Zero-hours contracts are cause for concern

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The growing use of zero-hours contracts in the restaurant and leisure sectors are cause for concern for both employers and employees, particularly as the summer season gets underway and the use of such contracts needs urgent clarification.

As the busy summer season calls for more staff to manage increased outdoor capacity, pubs and restaurants are adopting zero-hours employment contracts to ensure they have sufficient staff on their books to meet demand.

While beneficial for employers, these flexible working arrangements also appeal to young workers, such as students, and older workers looking to supplement their incomes.

However, concerns raised recently about how such contracts are used have led to business secretary Vince Cable announcing plans to review zero-hours contracts in the near future.

Although zero-hours contracts suit many employment situations, there is often ambiguity around what these types of contracts actually mean for the employer and employees, and Cable is aiming to clarify matters.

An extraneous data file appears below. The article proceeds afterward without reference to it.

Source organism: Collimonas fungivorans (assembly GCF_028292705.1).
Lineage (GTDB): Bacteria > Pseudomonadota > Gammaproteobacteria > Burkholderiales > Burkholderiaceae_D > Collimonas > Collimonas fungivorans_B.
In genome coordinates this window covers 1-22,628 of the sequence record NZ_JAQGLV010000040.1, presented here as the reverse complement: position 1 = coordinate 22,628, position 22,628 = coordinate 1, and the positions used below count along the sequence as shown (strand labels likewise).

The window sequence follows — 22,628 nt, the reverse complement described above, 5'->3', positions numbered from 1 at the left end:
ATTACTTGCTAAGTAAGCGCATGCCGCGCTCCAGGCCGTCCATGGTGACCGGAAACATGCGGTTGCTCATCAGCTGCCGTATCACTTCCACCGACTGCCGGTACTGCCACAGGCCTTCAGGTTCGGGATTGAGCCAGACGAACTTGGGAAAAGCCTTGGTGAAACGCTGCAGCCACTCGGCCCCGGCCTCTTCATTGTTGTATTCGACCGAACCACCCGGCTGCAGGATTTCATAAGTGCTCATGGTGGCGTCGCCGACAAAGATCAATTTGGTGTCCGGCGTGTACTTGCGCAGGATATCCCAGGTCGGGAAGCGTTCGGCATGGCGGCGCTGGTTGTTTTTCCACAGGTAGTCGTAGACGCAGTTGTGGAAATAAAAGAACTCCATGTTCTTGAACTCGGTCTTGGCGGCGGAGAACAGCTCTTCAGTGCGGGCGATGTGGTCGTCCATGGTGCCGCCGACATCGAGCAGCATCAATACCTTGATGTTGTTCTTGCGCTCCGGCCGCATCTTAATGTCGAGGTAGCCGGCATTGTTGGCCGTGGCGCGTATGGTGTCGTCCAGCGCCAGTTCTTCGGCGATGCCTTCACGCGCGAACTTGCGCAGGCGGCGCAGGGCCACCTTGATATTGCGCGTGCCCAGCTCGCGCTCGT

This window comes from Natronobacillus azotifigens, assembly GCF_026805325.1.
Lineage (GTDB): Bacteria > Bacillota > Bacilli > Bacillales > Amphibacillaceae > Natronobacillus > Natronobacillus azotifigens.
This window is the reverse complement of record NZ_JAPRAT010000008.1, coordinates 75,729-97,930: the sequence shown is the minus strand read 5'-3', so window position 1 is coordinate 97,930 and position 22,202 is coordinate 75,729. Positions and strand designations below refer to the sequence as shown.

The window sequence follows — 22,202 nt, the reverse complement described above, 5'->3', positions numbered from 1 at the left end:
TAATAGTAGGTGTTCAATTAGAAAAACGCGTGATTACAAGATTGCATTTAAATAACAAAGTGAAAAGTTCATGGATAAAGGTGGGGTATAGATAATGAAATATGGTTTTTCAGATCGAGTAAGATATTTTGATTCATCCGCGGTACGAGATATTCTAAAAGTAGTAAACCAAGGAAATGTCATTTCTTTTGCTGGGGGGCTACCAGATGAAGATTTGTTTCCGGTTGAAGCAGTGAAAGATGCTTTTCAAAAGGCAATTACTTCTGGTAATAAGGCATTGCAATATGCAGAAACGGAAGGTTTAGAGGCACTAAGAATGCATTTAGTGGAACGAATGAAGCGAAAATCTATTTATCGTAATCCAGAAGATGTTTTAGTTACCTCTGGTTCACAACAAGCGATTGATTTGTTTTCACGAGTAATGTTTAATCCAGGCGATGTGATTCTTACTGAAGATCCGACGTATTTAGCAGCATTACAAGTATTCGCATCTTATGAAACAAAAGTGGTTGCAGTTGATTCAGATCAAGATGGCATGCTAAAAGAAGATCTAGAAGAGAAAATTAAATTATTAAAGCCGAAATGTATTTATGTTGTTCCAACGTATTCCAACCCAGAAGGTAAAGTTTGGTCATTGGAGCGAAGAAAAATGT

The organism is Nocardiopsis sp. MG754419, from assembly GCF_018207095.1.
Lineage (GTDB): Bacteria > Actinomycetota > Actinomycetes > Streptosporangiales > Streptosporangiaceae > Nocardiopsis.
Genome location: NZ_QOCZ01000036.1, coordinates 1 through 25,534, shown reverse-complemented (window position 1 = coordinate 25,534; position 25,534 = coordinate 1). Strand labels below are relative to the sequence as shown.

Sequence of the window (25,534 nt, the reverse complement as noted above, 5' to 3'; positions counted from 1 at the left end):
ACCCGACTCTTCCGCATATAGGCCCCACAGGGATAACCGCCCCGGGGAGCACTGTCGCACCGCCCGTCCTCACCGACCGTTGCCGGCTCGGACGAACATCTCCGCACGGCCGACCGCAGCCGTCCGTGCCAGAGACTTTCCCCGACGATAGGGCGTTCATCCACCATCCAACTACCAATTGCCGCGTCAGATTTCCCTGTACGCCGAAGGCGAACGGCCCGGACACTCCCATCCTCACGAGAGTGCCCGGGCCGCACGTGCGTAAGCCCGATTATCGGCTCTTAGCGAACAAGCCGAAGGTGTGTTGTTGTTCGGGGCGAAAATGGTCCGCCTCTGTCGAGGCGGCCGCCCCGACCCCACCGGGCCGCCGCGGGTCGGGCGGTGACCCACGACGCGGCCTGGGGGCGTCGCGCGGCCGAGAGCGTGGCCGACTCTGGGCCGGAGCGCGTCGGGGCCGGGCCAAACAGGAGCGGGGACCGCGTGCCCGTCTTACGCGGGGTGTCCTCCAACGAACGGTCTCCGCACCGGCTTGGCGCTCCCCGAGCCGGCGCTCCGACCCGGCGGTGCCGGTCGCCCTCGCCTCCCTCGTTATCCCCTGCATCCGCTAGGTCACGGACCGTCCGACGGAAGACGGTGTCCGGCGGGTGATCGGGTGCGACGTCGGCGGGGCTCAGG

Open to abuse

Concerns about zero-hours contracts stem from having workers on 'standby' to cover busy trading periods, which may make the system susceptible to abuse. For example, if the same few employees are used each time to cover the additional shifts, the system is no longer fair to everyone and this could potentially leave employers exposed to the risk of a discrimination claim.

To minimise this risk, it may also be wise for employers to clear workers who have refused shifts on more than three occasions from their books and to notify them in advance that this will determine whether they get future work. They should also aim to manage staffing arrangements closely to ensure shifts are rotated appropriately.

Zero-hours contracts are appealing to both workers and employers because of their flexibility. Importantly, they also extend workers with certain employment rights, such as paid holiday and redundancy rights, that do not apply to casual workers.

In today's economic climate, it isn't viable for employers to employ all staff on permanent contracts with set hours, and that's why zero-hours contracts have become more popular. As long as the employer has well-managed systems in place to support this type of contract, there is no reason why they can't work for everyone.

Employers also need to be more proactive about communicating the terms and conditions of such contracts at the outset to ensure employees understand their rights and what is expected of them.

*Paula Whelan is an employment law partner at law firm Shakespeares

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